Palace, Daily: 09h30 - 19h00, (last admission at 18h30)
Adult €7.50, Concessionary: €6.50 Family €26.00
ONLINE TICKET | With this entrance ticket you can gain entry to Pena Palace and Park at your leisure. Buy online before you arrive to avoid queues and have the convenience of the e-ticket on your phone…
There are hicking trails signposted between the historic centre and the National Palace of Pena:
• Santa Maria Trail (Centre to Moorish Castle/Pena; 1770 metres, 1 hour)
• Lapa Trail (Centre to Pena; 1450 metres, 45 minutes)
• Seteais Trail (Centre to Seteais, Pena/Moorish Castle; 2410 metres, 1½ hours)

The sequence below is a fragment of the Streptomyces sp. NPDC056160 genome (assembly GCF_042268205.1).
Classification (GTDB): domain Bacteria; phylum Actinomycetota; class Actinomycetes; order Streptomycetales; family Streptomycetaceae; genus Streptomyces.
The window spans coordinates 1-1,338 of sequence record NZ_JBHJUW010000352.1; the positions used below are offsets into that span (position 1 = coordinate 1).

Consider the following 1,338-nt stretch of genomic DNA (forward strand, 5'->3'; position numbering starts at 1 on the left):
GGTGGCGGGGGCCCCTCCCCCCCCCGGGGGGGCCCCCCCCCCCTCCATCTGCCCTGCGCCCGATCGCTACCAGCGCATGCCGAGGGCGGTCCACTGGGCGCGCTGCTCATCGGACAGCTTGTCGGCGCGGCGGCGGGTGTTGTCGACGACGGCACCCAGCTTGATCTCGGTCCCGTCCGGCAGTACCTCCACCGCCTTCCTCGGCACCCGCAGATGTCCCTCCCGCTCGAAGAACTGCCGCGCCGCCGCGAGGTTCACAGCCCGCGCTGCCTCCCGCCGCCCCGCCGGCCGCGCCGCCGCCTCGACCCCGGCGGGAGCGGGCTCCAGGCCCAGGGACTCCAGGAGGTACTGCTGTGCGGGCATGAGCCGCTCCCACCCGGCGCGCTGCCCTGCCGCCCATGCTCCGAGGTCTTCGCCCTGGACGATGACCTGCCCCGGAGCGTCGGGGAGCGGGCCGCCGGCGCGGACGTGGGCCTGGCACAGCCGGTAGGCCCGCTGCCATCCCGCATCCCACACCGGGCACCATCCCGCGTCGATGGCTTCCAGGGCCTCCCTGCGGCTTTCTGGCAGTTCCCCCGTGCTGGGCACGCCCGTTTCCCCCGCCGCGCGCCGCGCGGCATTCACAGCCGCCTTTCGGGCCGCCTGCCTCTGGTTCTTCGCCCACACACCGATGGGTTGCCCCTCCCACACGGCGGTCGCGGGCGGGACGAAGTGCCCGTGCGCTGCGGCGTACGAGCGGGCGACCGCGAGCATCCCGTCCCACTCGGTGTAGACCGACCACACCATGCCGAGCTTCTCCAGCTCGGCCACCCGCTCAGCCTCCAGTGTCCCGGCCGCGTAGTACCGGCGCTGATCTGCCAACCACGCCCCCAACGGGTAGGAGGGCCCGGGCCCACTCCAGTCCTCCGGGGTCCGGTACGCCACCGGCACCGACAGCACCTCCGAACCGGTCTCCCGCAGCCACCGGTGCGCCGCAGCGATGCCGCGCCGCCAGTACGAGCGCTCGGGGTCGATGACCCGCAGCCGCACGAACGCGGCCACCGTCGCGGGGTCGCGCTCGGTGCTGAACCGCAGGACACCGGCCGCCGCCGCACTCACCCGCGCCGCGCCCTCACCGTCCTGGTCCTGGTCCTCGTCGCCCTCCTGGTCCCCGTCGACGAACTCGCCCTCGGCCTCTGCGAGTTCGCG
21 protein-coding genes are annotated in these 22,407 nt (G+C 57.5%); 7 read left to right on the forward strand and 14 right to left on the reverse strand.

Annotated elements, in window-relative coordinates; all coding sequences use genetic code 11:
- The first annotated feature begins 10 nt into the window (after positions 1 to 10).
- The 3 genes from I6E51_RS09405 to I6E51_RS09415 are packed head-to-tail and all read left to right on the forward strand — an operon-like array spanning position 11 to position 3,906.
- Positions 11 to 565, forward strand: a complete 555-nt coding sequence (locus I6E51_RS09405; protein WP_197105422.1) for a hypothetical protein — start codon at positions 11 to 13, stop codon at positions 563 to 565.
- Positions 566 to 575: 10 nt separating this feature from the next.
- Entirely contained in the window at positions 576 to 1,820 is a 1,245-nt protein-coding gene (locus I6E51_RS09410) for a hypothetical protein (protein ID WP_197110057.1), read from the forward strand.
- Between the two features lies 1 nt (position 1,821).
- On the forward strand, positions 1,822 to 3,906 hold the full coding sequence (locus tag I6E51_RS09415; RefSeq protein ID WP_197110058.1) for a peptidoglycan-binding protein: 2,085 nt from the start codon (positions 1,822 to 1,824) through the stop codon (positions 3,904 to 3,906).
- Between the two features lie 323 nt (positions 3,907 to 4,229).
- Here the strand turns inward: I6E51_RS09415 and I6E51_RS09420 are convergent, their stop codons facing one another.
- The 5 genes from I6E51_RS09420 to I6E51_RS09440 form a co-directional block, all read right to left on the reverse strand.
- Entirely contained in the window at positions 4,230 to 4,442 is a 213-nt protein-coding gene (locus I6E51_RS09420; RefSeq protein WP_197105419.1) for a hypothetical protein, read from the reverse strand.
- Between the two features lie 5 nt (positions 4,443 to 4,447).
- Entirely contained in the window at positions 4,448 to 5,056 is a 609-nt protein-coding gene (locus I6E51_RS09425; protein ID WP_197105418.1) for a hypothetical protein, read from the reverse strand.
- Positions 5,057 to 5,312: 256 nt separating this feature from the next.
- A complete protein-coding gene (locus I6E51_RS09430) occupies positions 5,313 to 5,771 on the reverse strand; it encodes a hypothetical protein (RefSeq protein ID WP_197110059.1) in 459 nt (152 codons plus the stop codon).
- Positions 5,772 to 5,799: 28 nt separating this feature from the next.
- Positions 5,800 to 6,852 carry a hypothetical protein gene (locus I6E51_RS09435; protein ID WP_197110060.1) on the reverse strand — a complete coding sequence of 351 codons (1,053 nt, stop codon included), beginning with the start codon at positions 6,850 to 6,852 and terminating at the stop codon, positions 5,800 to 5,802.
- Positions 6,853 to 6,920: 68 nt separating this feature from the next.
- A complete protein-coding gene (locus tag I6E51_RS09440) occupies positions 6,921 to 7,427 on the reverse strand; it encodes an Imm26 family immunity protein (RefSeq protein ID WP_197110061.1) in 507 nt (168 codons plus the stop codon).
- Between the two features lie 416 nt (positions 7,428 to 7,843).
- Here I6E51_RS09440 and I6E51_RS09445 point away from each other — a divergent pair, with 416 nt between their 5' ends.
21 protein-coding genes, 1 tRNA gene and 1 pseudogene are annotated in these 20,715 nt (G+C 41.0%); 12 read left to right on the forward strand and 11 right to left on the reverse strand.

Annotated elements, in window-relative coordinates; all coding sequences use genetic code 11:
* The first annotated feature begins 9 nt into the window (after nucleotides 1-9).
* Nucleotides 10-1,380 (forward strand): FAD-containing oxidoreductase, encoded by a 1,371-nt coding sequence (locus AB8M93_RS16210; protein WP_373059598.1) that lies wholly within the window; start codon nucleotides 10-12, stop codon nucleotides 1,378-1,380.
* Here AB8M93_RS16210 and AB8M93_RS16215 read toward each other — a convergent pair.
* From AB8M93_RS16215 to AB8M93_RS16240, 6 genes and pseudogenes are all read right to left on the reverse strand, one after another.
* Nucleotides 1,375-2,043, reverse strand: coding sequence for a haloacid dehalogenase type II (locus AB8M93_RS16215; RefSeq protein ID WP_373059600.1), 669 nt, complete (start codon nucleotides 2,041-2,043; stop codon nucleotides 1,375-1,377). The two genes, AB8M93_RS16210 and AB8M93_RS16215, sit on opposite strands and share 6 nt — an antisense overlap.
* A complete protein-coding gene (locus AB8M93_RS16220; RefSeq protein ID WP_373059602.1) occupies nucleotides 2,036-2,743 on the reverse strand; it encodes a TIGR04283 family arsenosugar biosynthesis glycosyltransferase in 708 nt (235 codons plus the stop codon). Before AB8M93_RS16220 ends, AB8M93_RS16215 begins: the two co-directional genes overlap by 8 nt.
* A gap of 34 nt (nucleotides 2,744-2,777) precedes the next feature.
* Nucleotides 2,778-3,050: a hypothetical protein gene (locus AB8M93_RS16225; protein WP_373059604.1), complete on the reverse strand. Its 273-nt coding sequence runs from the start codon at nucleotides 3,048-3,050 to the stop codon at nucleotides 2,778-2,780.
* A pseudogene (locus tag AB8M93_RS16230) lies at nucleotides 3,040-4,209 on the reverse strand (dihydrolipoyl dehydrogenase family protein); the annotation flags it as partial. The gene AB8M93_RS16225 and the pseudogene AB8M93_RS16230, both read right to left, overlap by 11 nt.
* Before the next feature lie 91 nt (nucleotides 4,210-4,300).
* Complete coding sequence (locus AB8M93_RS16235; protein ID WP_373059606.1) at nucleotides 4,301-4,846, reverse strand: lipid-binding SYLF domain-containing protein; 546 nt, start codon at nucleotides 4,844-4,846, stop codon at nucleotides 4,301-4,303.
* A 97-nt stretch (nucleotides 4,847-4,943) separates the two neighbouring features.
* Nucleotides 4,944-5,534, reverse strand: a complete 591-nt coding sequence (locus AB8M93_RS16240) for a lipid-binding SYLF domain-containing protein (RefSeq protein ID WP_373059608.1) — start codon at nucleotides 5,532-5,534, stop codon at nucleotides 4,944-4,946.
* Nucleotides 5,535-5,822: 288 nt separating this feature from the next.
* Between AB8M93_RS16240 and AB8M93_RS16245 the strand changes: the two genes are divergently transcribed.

• Vila Sassetti Trail (Centre - Pena/Moorish Castle; 1850 metrres, 45 minutes).
Take the IC19 from Lisbon, IC30 from Mafra or EN9 turning off the A5 motorway to Cascais. Once you have arrived in the town's historic centre it's best to leave the car and take the #434 bus to the Pena Park.
The Scotturb bus #434 leaves from Sintra Train station, stops in the Old Town centre next to the Tourist Office and takes you to the Pena Park.